I live in Canada now, and while I don’t have strong opinions on the matter, I can’t help but feel slightly flattered whenever people acknowledge Taiwan as a country.

    1. I am curious, moyatori… why did you re-locate to Canada? I am aware that there seems to be a fair percentage of Asians, Southeast Asians in general who have settled there. what’s the draw?

      1. Well, I came with my parents as a kid, so it really wasn’t my choice (I’m 20 now).

        1. Education is one of the primary reasons. The West generally has a reputation for a more liberal educational system. If I had stayed in Taiwan, I’d have been subjected to the pressure to study like mad to get into a half-decent university, and the top university in Taiwan isn’t even that great in world rankings.

        2. Then there’s the economy. Like everywhere else in the world, Taiwan is getting increasingly expensive, but min wage is atrociously low. Vancouver is the most expensive city in Canada, but in comparison, prospects of finding a job are still better! This is probably more for me and my brother than my parents themselves (my mom cashiers at a grocery store now, because her knowledge of English is basic).

        3. Political insecurity. This motivated not so much my parents, but some other families I know. Taiwan currently has two major political parties (Nationalist KMT vs. Progressive DPP), and as you may expect, it’s the good old independence vs. China argument again. Both of these have shitty reputations at this point.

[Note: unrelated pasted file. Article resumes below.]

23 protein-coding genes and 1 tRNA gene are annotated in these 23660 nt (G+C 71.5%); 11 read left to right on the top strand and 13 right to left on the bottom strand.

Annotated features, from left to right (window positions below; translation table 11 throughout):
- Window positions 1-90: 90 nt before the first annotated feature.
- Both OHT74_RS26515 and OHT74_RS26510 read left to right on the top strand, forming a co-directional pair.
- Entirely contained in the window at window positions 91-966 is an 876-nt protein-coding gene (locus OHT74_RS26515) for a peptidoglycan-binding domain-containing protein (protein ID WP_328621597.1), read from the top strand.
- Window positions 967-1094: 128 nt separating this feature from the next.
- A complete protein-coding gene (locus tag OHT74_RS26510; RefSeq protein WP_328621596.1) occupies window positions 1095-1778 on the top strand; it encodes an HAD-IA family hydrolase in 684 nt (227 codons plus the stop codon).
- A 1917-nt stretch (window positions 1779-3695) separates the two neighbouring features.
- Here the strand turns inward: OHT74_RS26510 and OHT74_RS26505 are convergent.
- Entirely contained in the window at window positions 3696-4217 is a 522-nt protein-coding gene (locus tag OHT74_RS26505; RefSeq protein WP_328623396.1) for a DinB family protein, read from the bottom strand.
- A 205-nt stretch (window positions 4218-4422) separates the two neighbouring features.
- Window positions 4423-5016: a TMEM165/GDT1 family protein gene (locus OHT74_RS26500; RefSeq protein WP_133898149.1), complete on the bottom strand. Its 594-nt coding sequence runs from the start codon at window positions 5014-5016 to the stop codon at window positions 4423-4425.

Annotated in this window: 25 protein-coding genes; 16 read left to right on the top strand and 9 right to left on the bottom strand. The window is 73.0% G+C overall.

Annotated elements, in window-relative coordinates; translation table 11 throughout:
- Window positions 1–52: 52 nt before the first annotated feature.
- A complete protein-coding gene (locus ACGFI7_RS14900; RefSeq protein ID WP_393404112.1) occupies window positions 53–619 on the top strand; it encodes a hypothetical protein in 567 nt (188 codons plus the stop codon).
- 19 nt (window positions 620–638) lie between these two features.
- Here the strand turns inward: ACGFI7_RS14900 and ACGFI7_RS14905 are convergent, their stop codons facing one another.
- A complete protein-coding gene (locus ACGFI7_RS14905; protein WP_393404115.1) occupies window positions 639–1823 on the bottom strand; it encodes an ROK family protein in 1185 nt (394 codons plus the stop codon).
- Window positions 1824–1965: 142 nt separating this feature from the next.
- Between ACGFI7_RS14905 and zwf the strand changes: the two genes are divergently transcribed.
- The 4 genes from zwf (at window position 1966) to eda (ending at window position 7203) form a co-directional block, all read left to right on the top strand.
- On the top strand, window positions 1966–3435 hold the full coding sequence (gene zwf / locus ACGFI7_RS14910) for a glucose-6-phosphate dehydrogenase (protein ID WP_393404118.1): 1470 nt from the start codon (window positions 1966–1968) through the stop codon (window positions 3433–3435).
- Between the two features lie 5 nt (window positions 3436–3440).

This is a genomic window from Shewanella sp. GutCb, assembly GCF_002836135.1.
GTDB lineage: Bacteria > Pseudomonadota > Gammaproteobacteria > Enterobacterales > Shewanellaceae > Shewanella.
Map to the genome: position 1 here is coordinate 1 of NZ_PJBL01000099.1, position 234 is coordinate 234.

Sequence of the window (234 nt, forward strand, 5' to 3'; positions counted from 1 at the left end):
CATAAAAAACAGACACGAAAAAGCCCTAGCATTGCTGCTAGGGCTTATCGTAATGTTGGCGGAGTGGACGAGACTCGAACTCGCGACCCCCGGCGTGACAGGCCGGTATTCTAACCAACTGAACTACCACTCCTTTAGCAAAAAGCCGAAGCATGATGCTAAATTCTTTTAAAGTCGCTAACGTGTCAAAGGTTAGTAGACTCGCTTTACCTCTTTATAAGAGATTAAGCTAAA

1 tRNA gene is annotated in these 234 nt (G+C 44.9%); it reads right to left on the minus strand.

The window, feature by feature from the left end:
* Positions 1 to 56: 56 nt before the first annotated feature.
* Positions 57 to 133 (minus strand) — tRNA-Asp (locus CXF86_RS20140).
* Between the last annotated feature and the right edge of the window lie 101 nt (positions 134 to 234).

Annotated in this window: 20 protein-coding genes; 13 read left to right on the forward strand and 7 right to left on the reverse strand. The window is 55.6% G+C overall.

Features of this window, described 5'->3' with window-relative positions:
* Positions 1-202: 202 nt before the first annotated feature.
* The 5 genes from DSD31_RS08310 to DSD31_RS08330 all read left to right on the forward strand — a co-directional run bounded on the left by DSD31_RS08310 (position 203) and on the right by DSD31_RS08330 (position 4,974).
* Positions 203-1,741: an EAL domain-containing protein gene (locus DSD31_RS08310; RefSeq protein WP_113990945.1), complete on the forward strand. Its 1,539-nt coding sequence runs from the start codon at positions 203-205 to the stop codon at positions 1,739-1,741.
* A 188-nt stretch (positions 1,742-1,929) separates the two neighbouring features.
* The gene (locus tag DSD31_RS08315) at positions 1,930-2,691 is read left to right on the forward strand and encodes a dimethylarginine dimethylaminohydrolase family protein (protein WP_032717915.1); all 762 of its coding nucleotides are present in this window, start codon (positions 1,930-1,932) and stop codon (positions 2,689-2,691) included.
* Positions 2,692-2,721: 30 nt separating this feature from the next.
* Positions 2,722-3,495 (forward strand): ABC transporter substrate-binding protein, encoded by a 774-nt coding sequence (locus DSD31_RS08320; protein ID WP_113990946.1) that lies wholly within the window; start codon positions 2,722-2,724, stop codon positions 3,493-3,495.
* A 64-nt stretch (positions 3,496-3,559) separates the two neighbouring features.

4. Natural environment. Space and nature are things you don’t get much of in Asian cities. Fresh air is another attractive factor.

        Whew, this comment got long, but I hope it answers some questions. Like I said, I moved here when I was young, so I may not be as familiar with conditions in Taiwan now!

      2. Actually thank you for taking the time. All of that makes perfect sense. Certainly the older folks in Taiwan who are more closely bound to the mainland by family and culture would have a vested interest in that option of getting back together in some form. Younger folks over the last few decades have little of those connect feelings. Times change. I have to presume that Canada is going to get far more attractive for immigration from many parts of the world specifically because of, like you said, the wide open spaces, greater political stability, etc. I’d not be surprised if more Americans don’t head up there. I dislike the cold and the snow.. so I’ll pass on that. 🙂

      3. Canada reeks of weed (which I have nothing against, except for the smell), but other than that, it’s quite nice. It’s not even that cold depending on where you live. I haven’t seen real snow in about a year!